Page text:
SALT LAKE CITY — Residents in the five Utah County cities holding vote-by-mail elections this year won't have to cast two ballots to weigh in on both city and county issues.
Elections officials have reached a compromise after five cities — Alpine, Cedar Hills, Lehi, Orem and Vineyard — protested the Utah County clerk's refusal to allow a proposed sales tax increase to be printed on mail-in ballots.
The compromise came in a private meeting Monday afternoon between Utah County Clerk Bryan Thompson and representatives from the five cities and the Utah Lieutenant Governor's Office.
"I appreciate the willingness of all parties to work together on this important issue," Lt. Gov. Spencer Cox said in a prepared statement. "Our focus must always be on what is best for voters, and I believe this resolution accomplishes that."
Thompson said he was concerned that allowing the sales tax proposal to be placed on vote-by-mail ballots would give those cities unfair pull in determining the success or failure of the countywide proposal because by-mail elections typically increase turnout.
But mayors of the vote-by-mail cities contended that their residents' voices would actually be stifled regarding the countywide tax because it would be confusing for them to have to cast two ballots.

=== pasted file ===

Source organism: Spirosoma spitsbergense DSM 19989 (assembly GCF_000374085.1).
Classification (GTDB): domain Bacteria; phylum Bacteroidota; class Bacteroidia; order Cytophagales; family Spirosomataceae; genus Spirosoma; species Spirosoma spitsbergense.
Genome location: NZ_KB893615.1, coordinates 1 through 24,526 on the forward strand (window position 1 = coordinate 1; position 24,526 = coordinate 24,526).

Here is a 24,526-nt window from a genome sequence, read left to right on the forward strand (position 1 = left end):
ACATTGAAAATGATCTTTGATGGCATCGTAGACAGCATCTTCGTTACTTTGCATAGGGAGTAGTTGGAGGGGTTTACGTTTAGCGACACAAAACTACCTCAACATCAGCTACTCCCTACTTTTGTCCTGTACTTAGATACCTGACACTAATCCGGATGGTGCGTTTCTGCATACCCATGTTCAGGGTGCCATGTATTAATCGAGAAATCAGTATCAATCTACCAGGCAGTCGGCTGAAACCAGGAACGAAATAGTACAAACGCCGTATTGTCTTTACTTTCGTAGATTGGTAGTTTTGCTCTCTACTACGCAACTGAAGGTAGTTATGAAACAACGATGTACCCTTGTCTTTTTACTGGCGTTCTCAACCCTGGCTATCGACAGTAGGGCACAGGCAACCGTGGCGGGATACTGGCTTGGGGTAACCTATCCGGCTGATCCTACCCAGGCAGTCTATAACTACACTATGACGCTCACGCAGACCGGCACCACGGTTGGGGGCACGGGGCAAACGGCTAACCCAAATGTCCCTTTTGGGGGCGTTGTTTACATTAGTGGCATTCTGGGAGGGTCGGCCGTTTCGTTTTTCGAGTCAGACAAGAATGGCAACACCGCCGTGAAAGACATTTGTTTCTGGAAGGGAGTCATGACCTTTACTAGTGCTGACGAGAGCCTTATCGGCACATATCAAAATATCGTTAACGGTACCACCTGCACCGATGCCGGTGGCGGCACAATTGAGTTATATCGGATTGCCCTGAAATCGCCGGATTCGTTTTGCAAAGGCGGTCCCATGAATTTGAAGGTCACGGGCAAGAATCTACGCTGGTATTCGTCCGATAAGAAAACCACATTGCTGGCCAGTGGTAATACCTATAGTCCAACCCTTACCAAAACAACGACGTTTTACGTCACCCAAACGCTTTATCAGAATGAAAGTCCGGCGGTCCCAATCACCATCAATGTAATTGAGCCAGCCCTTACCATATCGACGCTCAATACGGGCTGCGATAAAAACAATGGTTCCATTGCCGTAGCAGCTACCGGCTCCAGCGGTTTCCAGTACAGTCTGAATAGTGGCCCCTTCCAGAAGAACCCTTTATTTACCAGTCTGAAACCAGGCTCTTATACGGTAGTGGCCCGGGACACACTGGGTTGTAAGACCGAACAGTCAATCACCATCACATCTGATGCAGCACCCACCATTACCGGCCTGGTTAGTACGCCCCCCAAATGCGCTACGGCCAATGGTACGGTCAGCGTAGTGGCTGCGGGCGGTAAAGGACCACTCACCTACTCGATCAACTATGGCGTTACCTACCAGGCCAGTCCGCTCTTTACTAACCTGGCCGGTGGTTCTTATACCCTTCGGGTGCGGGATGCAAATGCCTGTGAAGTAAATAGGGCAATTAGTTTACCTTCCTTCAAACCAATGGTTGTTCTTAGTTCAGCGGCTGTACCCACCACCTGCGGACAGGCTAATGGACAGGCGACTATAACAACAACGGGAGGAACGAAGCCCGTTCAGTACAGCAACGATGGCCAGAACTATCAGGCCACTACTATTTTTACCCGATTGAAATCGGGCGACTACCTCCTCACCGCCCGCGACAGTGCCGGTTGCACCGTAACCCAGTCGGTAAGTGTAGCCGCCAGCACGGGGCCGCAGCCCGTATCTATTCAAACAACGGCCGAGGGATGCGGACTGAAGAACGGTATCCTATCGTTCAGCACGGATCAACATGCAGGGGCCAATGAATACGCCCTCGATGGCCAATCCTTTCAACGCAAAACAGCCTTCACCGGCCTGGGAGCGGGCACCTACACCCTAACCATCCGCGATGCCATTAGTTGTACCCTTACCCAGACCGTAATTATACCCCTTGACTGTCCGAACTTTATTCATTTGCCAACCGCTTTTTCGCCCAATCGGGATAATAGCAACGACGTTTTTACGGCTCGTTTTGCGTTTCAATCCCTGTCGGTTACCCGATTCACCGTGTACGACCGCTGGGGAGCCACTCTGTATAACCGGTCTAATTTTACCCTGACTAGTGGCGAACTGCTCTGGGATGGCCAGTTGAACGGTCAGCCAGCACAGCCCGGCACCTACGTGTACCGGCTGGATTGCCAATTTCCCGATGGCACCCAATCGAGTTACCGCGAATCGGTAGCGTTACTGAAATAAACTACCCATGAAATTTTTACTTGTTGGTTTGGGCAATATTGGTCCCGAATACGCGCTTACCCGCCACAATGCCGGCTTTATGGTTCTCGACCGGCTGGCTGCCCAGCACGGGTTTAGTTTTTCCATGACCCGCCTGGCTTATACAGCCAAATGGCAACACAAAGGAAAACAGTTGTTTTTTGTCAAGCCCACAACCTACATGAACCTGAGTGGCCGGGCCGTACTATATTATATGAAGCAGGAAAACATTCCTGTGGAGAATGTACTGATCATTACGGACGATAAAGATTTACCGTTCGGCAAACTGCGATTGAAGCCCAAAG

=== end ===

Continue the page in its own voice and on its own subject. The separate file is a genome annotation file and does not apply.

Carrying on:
Under Monday's agreement, every voter in the county will cast only one ballot for both municipal elections and the county ballot proposition. The five vote-by-mail cities will continue to conduct their municipal general election by mail, while the other municipalities in Utah County will conduct a traditional election.
I appreciate the willingness of all parties to work together on this important issue. Our focus must always be on what is best for voters, and I believe this resolution accomplishes that.
–Lt. Gov. Spencer Cox
The Utah County Clerk's Office will also mail to each household in the traditional voting municipalities a postcard reminding voters they may request a by-mail ballot online or in-person.
"That way, everybody gets an equal opportunity to vote, whether or not they automatically get a ballot in the mail," Thompson said.
The compromise should also save the county money, he said, because it won't have to conduct two separate elections.
"It's a win for the cities, win for the integrity of the election, and a win for the taxpayers," Thompson said.
Cameron Boyle, assistant to the Lehi city administrator, said city officials were pleased with the compromise.
"Primarily our focus throughout this whole situation has been what we feel is best for the voters in Lehi and the voters throughout the county," Boyle said. "We're pleased that we've come to a solution where we can make this as effective and efficient as possible for all voters."
Although the ballot and administrative matters will be combined, cities will canvass their respective election results and the county will canvass its ballot proposition.